نتیجه گیری انگلیسی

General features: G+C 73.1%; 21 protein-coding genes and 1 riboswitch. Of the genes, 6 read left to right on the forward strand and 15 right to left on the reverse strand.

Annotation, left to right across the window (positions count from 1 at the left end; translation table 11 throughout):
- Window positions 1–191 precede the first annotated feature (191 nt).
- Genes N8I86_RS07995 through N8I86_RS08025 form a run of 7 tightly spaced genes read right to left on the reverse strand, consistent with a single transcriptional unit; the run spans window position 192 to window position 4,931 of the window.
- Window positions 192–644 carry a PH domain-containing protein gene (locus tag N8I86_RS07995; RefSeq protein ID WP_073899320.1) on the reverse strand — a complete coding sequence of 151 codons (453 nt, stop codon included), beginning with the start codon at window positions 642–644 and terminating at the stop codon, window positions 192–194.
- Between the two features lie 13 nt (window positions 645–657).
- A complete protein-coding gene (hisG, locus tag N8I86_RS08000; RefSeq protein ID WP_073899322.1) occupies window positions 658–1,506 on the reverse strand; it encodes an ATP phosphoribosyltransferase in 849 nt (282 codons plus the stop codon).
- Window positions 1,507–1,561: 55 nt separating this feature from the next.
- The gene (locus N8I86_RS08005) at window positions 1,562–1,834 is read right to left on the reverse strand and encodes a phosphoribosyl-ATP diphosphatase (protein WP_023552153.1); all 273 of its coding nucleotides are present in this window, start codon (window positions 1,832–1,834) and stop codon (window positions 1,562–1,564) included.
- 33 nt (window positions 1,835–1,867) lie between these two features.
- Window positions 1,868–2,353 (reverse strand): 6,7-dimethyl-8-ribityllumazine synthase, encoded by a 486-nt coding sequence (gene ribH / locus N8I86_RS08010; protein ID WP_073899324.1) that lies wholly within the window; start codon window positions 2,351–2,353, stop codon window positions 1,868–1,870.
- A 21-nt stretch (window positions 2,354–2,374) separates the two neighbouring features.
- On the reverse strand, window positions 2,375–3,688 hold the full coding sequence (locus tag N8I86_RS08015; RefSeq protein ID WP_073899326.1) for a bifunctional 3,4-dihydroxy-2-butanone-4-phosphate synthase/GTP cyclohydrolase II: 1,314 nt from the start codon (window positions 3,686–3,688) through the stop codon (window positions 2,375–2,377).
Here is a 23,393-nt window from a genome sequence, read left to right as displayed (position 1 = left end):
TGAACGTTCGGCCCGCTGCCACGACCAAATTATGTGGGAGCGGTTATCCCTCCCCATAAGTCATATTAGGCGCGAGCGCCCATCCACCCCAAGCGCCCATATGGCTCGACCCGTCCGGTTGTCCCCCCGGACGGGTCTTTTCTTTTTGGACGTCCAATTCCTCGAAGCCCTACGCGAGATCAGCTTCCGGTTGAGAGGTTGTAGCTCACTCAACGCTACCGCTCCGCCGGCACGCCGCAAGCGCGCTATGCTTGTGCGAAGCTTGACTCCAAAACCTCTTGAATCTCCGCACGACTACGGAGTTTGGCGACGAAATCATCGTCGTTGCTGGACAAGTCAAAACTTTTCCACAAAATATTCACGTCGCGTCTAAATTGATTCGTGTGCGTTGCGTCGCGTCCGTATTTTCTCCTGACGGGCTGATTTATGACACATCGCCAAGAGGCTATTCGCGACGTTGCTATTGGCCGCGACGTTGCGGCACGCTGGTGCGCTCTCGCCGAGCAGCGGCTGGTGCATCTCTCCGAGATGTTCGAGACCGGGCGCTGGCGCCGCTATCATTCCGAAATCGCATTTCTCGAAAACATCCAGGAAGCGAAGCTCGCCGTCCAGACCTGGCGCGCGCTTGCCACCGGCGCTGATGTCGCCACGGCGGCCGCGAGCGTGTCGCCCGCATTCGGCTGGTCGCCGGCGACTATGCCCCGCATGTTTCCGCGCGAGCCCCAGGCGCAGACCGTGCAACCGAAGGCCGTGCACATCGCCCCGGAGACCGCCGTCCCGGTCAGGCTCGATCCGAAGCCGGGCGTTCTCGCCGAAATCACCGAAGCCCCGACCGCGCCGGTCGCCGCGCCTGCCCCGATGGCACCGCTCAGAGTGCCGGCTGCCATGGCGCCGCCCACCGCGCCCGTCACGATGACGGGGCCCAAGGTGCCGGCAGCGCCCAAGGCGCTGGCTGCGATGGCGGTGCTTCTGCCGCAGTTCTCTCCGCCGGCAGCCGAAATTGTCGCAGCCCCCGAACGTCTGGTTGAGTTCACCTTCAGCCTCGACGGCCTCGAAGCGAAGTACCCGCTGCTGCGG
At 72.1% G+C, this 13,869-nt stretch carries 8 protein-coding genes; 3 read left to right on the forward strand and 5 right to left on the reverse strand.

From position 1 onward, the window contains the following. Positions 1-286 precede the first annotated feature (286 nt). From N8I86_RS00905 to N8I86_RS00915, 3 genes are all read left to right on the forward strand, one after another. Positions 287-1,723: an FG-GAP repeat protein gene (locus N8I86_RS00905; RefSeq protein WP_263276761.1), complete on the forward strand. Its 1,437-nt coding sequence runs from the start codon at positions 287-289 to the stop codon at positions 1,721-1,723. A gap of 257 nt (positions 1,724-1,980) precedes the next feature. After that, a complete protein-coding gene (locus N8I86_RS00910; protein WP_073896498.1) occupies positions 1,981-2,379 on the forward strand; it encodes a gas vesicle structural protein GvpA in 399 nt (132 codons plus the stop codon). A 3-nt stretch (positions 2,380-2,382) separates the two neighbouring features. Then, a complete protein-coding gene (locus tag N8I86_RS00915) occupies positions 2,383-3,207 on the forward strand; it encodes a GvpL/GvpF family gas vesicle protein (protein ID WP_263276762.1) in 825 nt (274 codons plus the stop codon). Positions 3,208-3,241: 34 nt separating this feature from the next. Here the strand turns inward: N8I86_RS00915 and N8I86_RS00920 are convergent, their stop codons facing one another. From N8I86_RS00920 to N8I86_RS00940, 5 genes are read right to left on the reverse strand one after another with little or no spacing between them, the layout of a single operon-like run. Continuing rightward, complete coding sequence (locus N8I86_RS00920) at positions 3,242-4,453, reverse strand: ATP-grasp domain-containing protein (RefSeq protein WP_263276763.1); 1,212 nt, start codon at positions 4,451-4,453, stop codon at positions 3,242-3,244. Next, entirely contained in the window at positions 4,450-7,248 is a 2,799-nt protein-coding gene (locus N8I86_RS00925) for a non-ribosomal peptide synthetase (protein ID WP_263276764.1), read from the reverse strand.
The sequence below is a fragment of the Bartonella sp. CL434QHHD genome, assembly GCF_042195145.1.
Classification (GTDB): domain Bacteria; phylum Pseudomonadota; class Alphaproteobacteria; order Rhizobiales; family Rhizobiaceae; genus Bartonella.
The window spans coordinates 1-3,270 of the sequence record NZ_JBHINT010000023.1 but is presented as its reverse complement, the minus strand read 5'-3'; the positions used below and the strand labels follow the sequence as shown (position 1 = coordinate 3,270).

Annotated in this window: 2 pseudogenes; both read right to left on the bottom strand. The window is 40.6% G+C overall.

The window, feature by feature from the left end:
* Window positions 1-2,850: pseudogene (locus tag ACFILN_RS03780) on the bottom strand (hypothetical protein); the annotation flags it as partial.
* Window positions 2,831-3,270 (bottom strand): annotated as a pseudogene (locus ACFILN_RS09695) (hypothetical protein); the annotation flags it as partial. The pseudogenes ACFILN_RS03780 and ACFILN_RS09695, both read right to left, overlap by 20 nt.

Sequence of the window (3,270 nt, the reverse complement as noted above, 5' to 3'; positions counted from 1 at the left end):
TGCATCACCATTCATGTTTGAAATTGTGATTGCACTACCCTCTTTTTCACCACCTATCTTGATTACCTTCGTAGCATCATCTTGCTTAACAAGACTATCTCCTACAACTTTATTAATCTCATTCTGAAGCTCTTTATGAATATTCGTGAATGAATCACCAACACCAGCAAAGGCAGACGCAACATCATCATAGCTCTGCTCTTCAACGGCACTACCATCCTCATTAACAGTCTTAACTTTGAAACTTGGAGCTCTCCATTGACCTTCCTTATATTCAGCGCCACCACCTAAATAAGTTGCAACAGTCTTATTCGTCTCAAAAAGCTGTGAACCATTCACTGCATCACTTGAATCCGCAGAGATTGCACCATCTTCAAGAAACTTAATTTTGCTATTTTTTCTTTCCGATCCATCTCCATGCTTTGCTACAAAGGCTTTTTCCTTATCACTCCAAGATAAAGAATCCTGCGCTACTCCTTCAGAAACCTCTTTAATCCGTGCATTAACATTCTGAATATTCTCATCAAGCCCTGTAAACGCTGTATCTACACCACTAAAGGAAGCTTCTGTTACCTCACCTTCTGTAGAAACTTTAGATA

We made use of a discounted cash flow framework in order estimate the product cost of wood-FTD associated with a pioneer commercial plant in Norway. We then assessed the potential for cost growth by applying two multi-factor linear regression models developed by the RAND Corporation (Merrow et al., 1981) for estimating capital cost growth and reduced plant performance occurring in the initial years after start-up, which led to a cost escalation of 30% and a final product cost of $1.24/LDE. We then evaluated the performance of a range of financial instruments that could be employed for incentivizing short-term private investment in order to accelerate reductions of fossil-based GHG emissions stemming from Norwegian road transportation. After introducing the policy package and by plotting the change in investor profitability (IRR) against public expenditure (NPV) relative to the cost growth pioneer reference case, we were able to identify those which served to enhance investor profitability while minimizing public mitigation costs at the lowest possible oil price. Price floors were shown to boost investor confidence but presented high costs to government when oil prices were low. On the other hand, income sharing agreements compensated for the additional government risks when average oil prices were high. Blender tax credits linked to real carbon benefits had the effect of increasing investor profitability with no adverse effects on government NPV, as did government loan guarantees, but ensuring the 10% IRR resulted in the setting of a high oil price floor, below which the government began to incur additional costs. Investment subsidies such as capital investment grants were shown to increase investor IRR which allowed the setting of lower oil price floors, yet high oil prices were still required in order for the policy to be cost-effective. A government issued loan was found to be highly cost-effective at the lowest threshold oil price if one were to assume that the cost of administering the loan as well the risk of investor default were low. On the other hand, however, NPV was found to decrease the most with each dollar decrease below the threshold oil price for this scenario relative to the other scenarios. Nevertheless, based on the results of our analysis, direct issued government loans were shown to be the most cost-effective financial incentive instrument considered in our analysis because both the minimum IRR and maximum allowable cost criteria were achieved at the lowest threshold oil price of $97/bbl. It should be kept in mind that our analysis was not inclusive of the full spectrum of financial incentive instruments – like production subsidies, purchase guarantees, and accelerated tax depreciation schedules, for example – that should also be considered before a sound policy decision can be made. Additionally, other considerations regarding the public visibility of the subsidy, the costs of policy implementation, and the various risks elements concerning sunk costs or loan defaults need to be factored into future decision making. Further, while we have performed our assessment under the consideration of uncertain future oil prices and project costs, price uncertainties related to evolving energy markets and future carbon policies could also influence the cost-effectiveness of the deployment policy scenarios we have evaluated. Nevertheless, we demonstrated that in addition to the technical uncertainties, perceived investor risk related to uncertain future oil prices poses a significant deployment barrier, and mitigating these risks when oil prices are low were shown to come at significant costs for the government. However, should the government expect higher average oil prices over the project life, a variety of financial incentive policies like those evaluated in this study can be implemented cost-effectively.